Story of Passover Tips

Read these 5 Story of Passover Tips tips to make your life smarter, better, faster and wiser. Each tip is approved by our Editors and created by expert writers so great we call them Gurus. LifeTips is the place to go when you need to know about Passover tips and hundreds of other topics.

Story of Passover Tips has been rated 3.1 out of 5 based on 358 ratings and 2 user reviews.
Why is Passover called Passover?

Passover Meaning

The holiday of Passover was named Pesach in Hebrew since the word translates to "Passing Over."

When the 10 plagues were thrown upon the Egyptians, the last plague, "The Slaying of the First Born," was directed only to the Egyptians. Pharaoh's first born son was killed when G-d commanded this order.

For the plague to not kill the Jewish first born males, the Jews took the shankbone's blood and spread it on their doorpost. This allowed the Jewish homes to be passed over.

What are the 10 plagues?

The 10 Plagues

The 10 Plaques were thrown upon Pharaoh and the Egyptians after Moses confronted Pharaoh about holding the Jewish people as slaves.

Moses warned Pharaoh G-d would punish the Egyptian people but Pharaoh did not heed his warning.

Upon Pharaoh not letting the Jewish people go, G-d brought 10 plagues to the Egyptians.



3)Lice (vermin)

4)Wild Beasts(flies)

5)Cattle Disease





10)Slaying of the First Born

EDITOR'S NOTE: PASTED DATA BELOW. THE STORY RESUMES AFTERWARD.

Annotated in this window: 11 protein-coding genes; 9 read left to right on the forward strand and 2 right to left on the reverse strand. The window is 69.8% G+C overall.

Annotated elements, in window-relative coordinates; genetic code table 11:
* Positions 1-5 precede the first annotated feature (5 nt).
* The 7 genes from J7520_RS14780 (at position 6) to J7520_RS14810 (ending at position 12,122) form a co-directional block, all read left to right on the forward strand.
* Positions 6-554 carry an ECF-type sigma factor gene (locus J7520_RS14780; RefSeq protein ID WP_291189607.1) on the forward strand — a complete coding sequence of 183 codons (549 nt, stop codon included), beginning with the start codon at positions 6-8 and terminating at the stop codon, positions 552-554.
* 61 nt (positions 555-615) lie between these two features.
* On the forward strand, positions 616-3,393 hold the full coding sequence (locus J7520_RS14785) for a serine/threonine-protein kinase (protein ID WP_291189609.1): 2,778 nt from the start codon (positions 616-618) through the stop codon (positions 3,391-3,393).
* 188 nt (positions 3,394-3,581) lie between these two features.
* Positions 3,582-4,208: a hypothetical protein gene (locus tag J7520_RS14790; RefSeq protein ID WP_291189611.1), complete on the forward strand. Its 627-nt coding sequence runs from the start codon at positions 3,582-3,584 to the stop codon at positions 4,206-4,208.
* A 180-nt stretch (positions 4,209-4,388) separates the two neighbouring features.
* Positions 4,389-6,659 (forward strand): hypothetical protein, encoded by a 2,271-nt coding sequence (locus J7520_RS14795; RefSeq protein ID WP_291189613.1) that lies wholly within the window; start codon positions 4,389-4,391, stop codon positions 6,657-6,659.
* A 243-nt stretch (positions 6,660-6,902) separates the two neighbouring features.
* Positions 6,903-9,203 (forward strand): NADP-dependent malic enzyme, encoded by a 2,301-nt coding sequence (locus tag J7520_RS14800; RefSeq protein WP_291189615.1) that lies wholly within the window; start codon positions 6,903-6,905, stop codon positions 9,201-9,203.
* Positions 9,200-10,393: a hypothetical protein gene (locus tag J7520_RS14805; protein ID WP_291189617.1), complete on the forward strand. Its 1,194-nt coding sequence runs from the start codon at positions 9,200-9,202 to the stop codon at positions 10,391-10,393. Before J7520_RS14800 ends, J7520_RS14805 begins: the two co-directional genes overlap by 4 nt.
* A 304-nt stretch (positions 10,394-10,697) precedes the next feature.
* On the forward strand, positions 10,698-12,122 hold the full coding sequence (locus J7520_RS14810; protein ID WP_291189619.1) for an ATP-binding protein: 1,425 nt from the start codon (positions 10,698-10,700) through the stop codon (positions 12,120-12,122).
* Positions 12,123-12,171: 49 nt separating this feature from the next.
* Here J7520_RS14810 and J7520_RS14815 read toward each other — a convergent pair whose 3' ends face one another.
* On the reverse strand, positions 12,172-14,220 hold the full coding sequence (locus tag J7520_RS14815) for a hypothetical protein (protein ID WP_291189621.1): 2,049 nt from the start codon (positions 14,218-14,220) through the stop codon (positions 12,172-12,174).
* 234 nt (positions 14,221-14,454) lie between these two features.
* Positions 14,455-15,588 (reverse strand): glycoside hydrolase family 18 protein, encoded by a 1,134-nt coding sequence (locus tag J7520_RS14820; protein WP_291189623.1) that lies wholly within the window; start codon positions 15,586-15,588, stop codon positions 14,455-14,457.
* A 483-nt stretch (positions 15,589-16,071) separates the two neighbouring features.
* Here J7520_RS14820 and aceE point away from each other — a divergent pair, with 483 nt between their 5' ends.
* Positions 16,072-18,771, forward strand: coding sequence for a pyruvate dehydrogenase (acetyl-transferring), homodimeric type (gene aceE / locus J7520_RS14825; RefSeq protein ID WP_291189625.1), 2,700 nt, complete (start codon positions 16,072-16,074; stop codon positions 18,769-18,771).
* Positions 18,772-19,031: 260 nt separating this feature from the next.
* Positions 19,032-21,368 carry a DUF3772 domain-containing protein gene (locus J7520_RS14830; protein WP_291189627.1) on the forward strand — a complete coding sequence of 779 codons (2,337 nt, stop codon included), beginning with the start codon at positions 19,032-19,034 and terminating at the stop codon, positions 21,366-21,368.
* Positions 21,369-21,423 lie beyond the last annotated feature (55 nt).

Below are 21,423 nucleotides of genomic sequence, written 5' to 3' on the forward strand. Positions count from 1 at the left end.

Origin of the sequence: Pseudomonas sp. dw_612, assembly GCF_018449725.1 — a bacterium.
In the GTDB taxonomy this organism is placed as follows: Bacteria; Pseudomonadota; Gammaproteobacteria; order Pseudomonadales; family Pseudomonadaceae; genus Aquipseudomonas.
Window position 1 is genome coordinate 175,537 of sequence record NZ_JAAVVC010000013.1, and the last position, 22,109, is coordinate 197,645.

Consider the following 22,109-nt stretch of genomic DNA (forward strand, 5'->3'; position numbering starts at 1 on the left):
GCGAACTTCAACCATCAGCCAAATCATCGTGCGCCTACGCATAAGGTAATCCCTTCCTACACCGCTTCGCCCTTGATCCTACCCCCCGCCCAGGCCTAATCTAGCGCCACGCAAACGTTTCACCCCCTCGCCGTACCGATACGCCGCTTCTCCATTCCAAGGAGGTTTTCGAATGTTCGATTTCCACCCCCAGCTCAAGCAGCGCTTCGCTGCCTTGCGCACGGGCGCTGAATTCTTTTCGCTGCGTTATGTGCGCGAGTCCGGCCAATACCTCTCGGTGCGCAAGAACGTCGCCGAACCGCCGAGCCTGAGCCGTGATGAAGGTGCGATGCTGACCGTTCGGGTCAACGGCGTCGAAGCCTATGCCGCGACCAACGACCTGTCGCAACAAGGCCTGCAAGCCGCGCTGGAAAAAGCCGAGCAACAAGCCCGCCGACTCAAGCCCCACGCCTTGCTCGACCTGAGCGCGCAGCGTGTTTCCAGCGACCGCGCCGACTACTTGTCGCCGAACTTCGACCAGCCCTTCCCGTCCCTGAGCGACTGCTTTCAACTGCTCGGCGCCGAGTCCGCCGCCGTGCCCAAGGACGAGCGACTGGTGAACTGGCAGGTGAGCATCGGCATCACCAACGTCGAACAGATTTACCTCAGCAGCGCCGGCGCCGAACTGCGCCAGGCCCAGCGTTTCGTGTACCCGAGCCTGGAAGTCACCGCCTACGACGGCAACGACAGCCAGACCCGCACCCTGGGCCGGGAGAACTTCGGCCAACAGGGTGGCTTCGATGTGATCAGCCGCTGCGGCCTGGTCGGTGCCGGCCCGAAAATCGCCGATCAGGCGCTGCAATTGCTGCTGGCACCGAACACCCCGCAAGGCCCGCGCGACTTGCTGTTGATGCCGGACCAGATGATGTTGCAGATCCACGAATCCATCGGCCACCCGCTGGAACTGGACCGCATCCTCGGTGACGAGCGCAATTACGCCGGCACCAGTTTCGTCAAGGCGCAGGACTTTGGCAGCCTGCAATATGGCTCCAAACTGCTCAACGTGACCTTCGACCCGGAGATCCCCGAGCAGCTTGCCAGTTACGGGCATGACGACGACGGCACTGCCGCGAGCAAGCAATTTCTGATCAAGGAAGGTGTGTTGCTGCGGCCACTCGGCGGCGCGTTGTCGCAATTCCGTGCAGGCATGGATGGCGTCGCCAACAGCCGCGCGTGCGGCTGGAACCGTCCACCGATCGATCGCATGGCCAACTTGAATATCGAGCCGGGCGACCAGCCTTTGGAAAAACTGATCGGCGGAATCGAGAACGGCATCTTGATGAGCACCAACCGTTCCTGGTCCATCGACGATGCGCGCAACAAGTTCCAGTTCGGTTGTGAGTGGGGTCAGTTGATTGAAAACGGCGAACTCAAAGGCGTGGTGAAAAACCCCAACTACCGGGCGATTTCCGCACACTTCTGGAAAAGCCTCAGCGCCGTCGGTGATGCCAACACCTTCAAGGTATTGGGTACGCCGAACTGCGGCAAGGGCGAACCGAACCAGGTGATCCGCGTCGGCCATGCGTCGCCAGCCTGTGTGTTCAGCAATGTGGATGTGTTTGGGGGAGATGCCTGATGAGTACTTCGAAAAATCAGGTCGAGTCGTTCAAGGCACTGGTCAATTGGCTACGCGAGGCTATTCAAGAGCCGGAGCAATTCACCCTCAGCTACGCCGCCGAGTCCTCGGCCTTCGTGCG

How does the Passover story begin?

The Beginning

The Passover story begins with the Pharaoh of Egypt ordering a decree that all male born Jewish babies be killed. He feared the Israelites were taking over Egypt and wanted to ensure this could not happen.

This happened around the same time Moses was born. Yocheved, Moses's mother, placed him in a basket on the Nile River and he floated away.

Pharaoh's daughter found Moses floating and took him home to raise him as her own. Little did they know, Yocheved was hired to be Moses care taker in the castle and continued to teach Moses about the Jewish religion.

Moses was raised in Pharaoh's castle as an Egyptian.

What is the significance of the burning bush?

Moses and the Burning Bush

When Moses was told he was born a Jew and raised by Pharaoh's kingdom, Moses had to make a decision about his future.

Did he continue to watch the Jewish people as slaves under Pharaoh or did he help the Jewish people become free from slavery?

The answer came to Moses one day when he was herding the sheep. One sheep got away from the pack and Moses went after it.

While Moses was alone, he heard the voice of G-d as a bush was burning blue flames. It said to Moses he was chosen to free the Jews from slavery.

The burning bush is said to have been G-d speaking to Moses. Moses is considered a prophet since G-d chose to speak to him.

What is the parting of the Red Sea?

Parting of the Red Sea

When Moses commanded Pharaoh to, "Let my people go," Moses told the Jewish people to grab their things and run.

During the Exodus from Egypt of 40 days and 40 nights, Moses and the Jewish people reached the Red Sea.

How would the Jewish people be able to cross the large sea?

Moses took his staff, stuck it in the water, and as the Jewish people began to walk into the water, the sea split apart, allowing all to walk through.

As Pharaoh and the Egyptian army approached this miraculous display, the water began to cease. Pharaoh and his men were drowned by the water and the Jewish people were never slaves of Pharaoh again.

Not finding the advice and tips you need on this Passover Tip Site? Request a Tip Now!

Guru Spotlight
Patricia Walters-Fischer